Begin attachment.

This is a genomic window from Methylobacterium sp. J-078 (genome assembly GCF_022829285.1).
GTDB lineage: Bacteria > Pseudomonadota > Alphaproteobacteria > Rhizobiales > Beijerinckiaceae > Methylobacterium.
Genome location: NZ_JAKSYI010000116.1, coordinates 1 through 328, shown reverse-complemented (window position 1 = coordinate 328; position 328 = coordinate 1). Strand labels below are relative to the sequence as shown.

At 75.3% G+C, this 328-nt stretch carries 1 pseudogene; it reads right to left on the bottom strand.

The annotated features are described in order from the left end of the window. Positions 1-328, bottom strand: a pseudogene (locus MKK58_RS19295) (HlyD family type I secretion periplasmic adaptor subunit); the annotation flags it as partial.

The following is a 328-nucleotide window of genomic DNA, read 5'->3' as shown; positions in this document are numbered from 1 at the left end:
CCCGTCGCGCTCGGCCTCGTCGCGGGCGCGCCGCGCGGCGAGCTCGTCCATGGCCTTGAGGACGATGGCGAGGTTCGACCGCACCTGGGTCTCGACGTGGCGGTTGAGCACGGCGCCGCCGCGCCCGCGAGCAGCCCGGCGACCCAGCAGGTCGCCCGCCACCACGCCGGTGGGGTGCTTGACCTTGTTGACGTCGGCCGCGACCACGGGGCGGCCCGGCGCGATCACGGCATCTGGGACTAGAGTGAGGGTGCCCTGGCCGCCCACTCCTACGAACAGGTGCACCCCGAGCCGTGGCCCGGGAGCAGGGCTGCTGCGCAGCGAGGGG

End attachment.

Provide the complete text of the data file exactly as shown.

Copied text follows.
This is a genomic window from Methylobacterium sp. J-078 (genome assembly GCF_022829285.1).
GTDB lineage: Bacteria > Pseudomonadota > Alphaproteobacteria > Rhizobiales > Beijerinckiaceae > Methylobacterium.
Genome location: NZ_JAKSYI010000116.1, coordinates 1 through 328, shown reverse-complemented (window position 1 = coordinate 328; position 328 = coordinate 1). Strand labels below are relative to the sequence as shown.

At 75.3% G+C, this 328-nt stretch carries 1 pseudogene; it reads right to left on the bottom strand.

The annotated features are described in order from the left end of the window. Positions 1-328, bottom strand: a pseudogene (locus MKK58_RS19295) (HlyD family type I secretion periplasmic adaptor subunit); the annotation flags it as partial.

The following is a 328-nucleotide window of genomic DNA, read 5'->3' as shown; positions in this document are numbered from 1 at the left end:
CCCGTCGCGCTCGGCCTCGTCGCGGGCGCGCCGCGCGGCGAGCTCGTCCATGGCCTTGAGGACGATGGCGAGGTTCGACCGCACCTGGGTCTCGACGTGGCGGTTGAGCACGGCGCCGCCGCGCCCGCGAGCAGCCCGGCGACCCAGCAGGTCGCCCGCCACCACGCCGGTGGGGTGCTTGACCTTGTTGACGTCGGCCGCGACCACGGGGCGGCCCGGCGCGATCACGGCATCTGGGACTAGAGTGAGGGTGCCCTGGCCGCCCACTCCTACGAACAGGTGCACCCCGAGCCGTGGCCCGGGAGCAGGGCTGCTGCGCAGCGAGGGG